China’s Economic Growth: Stronger Exports Support Recovery
Jan van Eck, Chief Executive Officer
July 31, 2020
China has been a major contributor to global growth, and its economic activity tends to have significant repercussions for the global economy. To understand where the Chinese economy is in its growth cycle, we highlight a few key charts below, which may also provide context for the impact of the coronavirus. China-related political and geopolitical headlines are grabbing the most attention lately. However, China remains an important economic bellwether for countries that have started to reopen following the COVID-19 epidemic.
Chinese Economy Health Check: PMIs
China’s latest official Purchasing Managers Indices (PMIs)1 confirmed that the rebound is gaining pace and that manufacturing—and large companies in particular—continues to drive the recovery. The manufacturing PMI surprised to the upside in July, rising to 51.1. The new orders PMI also edged higher to 51.7. Business activity expectations continued to improve both in manufacturing and services, with the latter showing strong overall results (the non-manufacturing PMI is at 54.2).
China New Exports Orders PMI
Source: Bloomberg. Data as of July 31, 2020. Past performance is no guarantee of future results. Chart is for illustrative purposes only.
A sharp improvement in new export orders suggests that global headwinds are subsiding as the unprecedented stimulus and pent-up demand are kicking in (we are still keeping an eye on a potential second wave of the virus though). However, the dichotomy between the large and small companies PMI persists, and it mirrors the divide between private and state-owned investments earlier this month. The large companies PMI remained firmly in expansion zone (52.0) in July, while small companies PMI slipped further down to 48.6.
Understanding the Credit Cycle: Non-SOE Borrowing Costs
Source: UBS. Data as of July 28, 2020. Past performance is no guarantee of future results. Chart is for illustrative purposes only. Spreads are measured relative to average yield of 1, 3, 5, and 10 year bonds issued by the China Development Bank.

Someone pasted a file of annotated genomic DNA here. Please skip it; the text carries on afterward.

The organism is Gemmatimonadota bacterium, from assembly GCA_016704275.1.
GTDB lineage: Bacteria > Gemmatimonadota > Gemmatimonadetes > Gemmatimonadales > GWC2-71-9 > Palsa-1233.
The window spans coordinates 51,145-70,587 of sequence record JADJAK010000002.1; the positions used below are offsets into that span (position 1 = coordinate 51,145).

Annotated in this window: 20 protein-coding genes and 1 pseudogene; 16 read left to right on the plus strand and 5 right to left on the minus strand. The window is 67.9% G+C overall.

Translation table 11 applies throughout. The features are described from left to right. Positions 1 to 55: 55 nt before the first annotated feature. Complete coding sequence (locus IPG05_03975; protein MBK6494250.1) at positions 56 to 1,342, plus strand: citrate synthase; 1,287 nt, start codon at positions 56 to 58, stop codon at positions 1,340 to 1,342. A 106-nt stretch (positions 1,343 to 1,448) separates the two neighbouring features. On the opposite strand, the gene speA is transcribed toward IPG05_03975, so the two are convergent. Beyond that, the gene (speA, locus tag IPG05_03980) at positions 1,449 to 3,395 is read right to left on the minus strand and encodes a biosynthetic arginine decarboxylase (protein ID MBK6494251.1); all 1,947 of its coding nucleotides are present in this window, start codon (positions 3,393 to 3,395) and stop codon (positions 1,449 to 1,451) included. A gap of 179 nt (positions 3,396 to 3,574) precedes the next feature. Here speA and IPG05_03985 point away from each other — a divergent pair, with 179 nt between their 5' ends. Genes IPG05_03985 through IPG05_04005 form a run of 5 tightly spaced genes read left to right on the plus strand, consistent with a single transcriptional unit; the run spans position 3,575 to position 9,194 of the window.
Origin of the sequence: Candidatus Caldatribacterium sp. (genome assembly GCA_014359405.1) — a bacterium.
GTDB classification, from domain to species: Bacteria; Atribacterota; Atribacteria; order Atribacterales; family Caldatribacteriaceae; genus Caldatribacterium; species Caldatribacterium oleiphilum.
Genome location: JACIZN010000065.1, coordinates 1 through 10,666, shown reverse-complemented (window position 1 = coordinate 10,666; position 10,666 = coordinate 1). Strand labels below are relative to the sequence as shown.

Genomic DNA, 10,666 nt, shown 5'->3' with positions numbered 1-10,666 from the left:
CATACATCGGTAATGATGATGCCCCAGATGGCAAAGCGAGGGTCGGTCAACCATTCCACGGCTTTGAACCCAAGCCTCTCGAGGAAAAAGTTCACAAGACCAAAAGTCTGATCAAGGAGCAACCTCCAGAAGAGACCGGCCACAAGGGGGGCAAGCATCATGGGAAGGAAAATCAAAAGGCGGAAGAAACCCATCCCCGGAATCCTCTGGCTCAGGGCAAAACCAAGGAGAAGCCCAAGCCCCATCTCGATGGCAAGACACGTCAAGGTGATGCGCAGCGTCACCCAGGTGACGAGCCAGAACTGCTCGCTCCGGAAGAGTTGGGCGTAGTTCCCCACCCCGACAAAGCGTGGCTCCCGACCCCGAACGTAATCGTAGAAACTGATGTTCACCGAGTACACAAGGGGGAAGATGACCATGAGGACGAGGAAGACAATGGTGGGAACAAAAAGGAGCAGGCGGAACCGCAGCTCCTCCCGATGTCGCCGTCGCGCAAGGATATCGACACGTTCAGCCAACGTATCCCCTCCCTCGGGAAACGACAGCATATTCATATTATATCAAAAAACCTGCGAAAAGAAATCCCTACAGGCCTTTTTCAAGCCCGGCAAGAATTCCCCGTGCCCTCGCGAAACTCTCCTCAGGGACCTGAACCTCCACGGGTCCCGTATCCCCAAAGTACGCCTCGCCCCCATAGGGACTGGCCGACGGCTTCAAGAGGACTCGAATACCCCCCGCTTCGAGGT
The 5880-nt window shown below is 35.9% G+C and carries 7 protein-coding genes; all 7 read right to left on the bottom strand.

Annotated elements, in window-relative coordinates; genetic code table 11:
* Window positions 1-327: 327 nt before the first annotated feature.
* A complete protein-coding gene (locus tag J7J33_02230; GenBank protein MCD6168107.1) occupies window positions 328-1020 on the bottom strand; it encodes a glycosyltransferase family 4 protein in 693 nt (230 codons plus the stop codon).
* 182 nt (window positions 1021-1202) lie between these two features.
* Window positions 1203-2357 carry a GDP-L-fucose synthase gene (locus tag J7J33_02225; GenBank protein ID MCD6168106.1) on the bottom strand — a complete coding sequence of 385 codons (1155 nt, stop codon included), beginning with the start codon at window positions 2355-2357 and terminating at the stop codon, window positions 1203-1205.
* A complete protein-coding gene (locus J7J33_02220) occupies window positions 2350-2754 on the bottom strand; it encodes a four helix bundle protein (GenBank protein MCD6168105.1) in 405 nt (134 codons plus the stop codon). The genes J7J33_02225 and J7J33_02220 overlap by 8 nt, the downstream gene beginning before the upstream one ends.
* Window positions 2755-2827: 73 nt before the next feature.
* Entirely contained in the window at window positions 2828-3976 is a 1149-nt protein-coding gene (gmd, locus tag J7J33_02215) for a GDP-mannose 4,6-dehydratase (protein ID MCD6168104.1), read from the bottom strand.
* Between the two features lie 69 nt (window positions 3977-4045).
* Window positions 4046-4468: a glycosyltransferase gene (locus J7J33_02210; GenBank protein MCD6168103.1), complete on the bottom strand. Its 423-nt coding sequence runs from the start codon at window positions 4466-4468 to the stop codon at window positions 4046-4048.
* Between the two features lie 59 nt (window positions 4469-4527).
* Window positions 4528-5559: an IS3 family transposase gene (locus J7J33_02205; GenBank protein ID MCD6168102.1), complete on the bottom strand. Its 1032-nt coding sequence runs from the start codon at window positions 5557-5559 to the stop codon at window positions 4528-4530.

As with any economy, central bank policy is very important in China. In this chart, we can see that interest rates for the private sector fluctuate, whereas the interest rates paid by state-owned enterprises (SOEs) are pretty stable. Therefore, to understand the credit cycle, we point your attention to this private sector, or non-SOE, interest rate.
We think that the imperfect transmission mechanism is partly to blame for the slip in the small companies PMI. It keeps the financing costs for smaller and privately owned firms high, despite multiple pledges to lower them. However, it is also exceedingly clear that authorities learned from previous boom and bust episodes and are not too eager to create another one now. Recent communications from the central bank and this week’s Politburo meeting warned against monetary policy excesses and pointed to targeted (“drip”) stimulus as the preferred tool.
Finally, even though July’s PMIs pointed to improving external conditions, short-term and especially longer-term uncertainties abound. The Politburo’s emphasis on domestic demand—both in terms of consumption and more self-sufficiency—should not come as a surprise.
DEFINITIONS AND DISCLOSURES
Source for all PMI data: Bloomberg
1Purchasing managers index (PMI) is an economic indicator derived from monthly surveys of private sector companies. A reading above 50 indicates expansion, and a reading below 50 indicates contraction. We believe PMIs are a better indicator of the health of the Chinese economy than the gross domestic product (GDP) number, which is politicized and is a composite in any case. The manufacturing and non-manufacturing, or service, PMIs have been separated in order to understand the different sectors of the economy. These days, we believe the manufacturing PMI is the number to watch for cyclicality.
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